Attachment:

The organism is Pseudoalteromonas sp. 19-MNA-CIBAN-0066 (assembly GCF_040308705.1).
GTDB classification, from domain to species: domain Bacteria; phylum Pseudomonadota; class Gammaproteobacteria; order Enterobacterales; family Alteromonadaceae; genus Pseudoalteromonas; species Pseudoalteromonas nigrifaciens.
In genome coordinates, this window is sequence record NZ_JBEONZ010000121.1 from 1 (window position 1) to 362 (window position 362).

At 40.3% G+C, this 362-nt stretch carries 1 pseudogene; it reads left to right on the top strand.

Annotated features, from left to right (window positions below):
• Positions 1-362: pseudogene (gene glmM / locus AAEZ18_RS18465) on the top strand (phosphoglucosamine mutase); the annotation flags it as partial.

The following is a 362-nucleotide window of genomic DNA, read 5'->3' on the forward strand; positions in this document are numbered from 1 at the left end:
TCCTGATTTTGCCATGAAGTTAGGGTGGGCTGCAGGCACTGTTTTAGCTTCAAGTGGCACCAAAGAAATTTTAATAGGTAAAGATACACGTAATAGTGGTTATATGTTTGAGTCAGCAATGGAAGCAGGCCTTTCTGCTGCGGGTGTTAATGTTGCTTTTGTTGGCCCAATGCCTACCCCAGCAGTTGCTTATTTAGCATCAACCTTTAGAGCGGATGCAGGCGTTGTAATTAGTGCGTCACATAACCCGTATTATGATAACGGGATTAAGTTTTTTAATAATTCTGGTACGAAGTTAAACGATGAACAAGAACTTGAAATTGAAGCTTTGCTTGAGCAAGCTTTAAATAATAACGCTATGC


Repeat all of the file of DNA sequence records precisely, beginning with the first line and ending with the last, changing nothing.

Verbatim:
The organism is Pseudoalteromonas sp. 19-MNA-CIBAN-0066 (assembly GCF_040308705.1).
GTDB classification, from domain to species: domain Bacteria; phylum Pseudomonadota; class Gammaproteobacteria; order Enterobacterales; family Alteromonadaceae; genus Pseudoalteromonas; species Pseudoalteromonas nigrifaciens.
In genome coordinates, this window is sequence record NZ_JBEONZ010000121.1 from 1 (window position 1) to 362 (window position 362).

At 40.3% G+C, this 362-nt stretch carries 1 pseudogene; it reads left to right on the top strand.

Annotated features, from left to right (window positions below):
• Positions 1-362: pseudogene (gene glmM / locus AAEZ18_RS18465) on the top strand (phosphoglucosamine mutase); the annotation flags it as partial.

The following is a 362-nucleotide window of genomic DNA, read 5'->3' on the forward strand; positions in this document are numbered from 1 at the left end:
TCCTGATTTTGCCATGAAGTTAGGGTGGGCTGCAGGCACTGTTTTAGCTTCAAGTGGCACCAAAGAAATTTTAATAGGTAAAGATACACGTAATAGTGGTTATATGTTTGAGTCAGCAATGGAAGCAGGCCTTTCTGCTGCGGGTGTTAATGTTGCTTTTGTTGGCCCAATGCCTACCCCAGCAGTTGCTTATTTAGCATCAACCTTTAGAGCGGATGCAGGCGTTGTAATTAGTGCGTCACATAACCCGTATTATGATAACGGGATTAAGTTTTTTAATAATTCTGGTACGAAGTTAAACGATGAACAAGAACTTGAAATTGAAGCTTTGCTTGAGCAAGCTTTAAATAATAACGCTATGC